China Resources Power
China Resources Power Holdings was incorporated and registered in Hong Kong in 2001. It is a subsidiary of China Resources Holdings, a conglomerate in China and Hong Kong. Its business is focuses on developing, operating and managing coal-burning power plants in China, including Beijing, Hebei, Henan, Liaoning, Shandong, Jiangsu, Anhui, Zhejiang, Hubei, Hunan, Guangdong and Yunnan.
CRP 'has no plans' to play Hong Kong's power game
China Resources Power played down a recent call by two of its senior executives for Hong Kong to "nationalise" local power supply assets after it posted a 47 per cent profit rise for last year.
President Wang Yujun said the opinion expressed by Li Jinying, deputy general manager of its new energy business, and Tan Xinjian, head of its nuclear power operation, to the Hong Kong government at a meeting in September was purely their own.
"These are their personal opinion, not that of the company," he said. "[CRP] has no participation in Hong Kong's power business and has no plans to."
Tan was quoted by a Hong Kong newspaper on Monday as having proposed that the city's utilities assets, controlled by CLP and Power Assets, be taken over by mainland entities after the current regulatory regime expired in 2018 to avoid social discontent due to power price rises.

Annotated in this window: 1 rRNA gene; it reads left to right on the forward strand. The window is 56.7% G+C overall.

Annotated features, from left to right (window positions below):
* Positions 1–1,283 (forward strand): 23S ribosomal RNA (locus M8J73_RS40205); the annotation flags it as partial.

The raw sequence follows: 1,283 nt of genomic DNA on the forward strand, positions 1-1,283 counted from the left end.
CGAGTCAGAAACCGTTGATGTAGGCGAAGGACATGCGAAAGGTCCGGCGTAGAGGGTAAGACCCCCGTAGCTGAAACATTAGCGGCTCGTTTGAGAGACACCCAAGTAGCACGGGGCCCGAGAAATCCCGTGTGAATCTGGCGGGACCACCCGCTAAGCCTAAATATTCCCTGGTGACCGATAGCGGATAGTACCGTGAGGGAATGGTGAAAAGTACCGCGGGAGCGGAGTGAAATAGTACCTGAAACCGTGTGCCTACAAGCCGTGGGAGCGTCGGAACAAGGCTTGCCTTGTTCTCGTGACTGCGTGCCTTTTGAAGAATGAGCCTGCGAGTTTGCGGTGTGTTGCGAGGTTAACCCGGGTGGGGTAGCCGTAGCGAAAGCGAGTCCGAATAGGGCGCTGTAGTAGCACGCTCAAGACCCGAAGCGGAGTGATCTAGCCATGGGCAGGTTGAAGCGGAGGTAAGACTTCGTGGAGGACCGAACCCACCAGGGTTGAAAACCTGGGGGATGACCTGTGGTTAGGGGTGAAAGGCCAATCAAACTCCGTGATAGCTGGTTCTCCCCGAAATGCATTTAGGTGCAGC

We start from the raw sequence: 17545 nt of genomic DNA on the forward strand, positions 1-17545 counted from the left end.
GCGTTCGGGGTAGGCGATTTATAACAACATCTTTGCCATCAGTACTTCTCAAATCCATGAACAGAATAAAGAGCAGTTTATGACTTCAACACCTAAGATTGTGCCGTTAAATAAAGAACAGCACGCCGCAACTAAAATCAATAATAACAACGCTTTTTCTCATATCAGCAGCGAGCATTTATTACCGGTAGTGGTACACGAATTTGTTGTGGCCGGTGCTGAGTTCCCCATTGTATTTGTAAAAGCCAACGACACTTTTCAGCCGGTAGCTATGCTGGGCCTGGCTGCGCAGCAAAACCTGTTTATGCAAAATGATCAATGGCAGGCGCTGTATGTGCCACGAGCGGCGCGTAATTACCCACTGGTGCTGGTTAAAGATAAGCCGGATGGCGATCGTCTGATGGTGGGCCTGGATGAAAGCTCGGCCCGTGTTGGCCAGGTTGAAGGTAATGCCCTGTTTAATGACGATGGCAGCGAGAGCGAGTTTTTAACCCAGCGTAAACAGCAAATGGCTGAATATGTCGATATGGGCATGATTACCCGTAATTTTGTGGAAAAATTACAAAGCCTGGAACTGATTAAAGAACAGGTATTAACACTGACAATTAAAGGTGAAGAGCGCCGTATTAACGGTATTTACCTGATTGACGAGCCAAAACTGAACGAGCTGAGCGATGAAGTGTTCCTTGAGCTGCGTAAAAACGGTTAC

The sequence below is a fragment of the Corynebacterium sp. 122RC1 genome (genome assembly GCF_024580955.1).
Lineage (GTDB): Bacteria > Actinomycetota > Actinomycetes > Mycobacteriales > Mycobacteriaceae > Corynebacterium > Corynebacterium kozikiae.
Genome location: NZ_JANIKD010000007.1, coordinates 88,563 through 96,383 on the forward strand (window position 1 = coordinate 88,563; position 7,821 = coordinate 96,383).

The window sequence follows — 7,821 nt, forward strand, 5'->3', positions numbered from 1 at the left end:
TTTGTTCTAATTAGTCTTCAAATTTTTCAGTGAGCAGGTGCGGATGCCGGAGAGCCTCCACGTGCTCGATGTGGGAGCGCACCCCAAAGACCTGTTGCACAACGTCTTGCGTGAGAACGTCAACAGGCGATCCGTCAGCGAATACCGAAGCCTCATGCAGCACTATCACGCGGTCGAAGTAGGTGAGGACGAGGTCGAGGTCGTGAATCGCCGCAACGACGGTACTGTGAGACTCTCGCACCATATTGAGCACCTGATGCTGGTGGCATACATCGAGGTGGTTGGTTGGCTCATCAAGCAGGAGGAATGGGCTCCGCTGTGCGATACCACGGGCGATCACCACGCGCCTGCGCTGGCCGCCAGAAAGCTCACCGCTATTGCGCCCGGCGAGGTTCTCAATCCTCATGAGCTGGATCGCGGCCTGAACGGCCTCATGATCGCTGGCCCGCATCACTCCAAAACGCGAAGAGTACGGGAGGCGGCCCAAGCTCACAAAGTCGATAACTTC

The government is to start discussions with the incumbent monopolies on post-2018 regulations soon.
The spokesman for Hongkong Electric, a unit of Power Assets, said the existing regime "works well" and "could achieve the government's policy objectives".
CRP yesterday posted a net profit of HK$11 billion, up from HK$7.48 billion in 2012 and in line with analysts' estimate. Sales grew 11.4 per cent to HK$69.58 billion on the back of a 12 per cent rise in sales volume due to new plant startups and a 0.6 per cent fall in average selling price.
The profit growth was driven mainly by a 16.3 per cent decline in the average fuel cost per unit of output due to lower coal costs. Coal costs took up 60 per cent of the firm's operating expenses last year.
Coal price at the mainland's largest coal port in Qinhuangdao has fallen 13 per cent this year amid oversupply. Wang said there was limited room for further declines since loss-making miners would cut output at lower levels to stem losses.
He said there was no indication from Beijing whether it would lower power prices, but added conditions for a cut would be fulfilled if prices fell further based on a formula for adjustment. The government last cut prices in September.
Chief financial officer Wang Xiaobin said CRP had budgeted HK$24 billion for new projects this year, including HK$16 billion for coal-fired plants, HK$6 billion for wind and solar farms and HK$2 billion for coal mines.
It aims to raise generating capacity by 15.3 per cent to 31 gigawatts this year and by a further 15.5 per cent next year to 35.9 GW. It will build its first solar farm this year, a 20-megawatt project in Gansu province.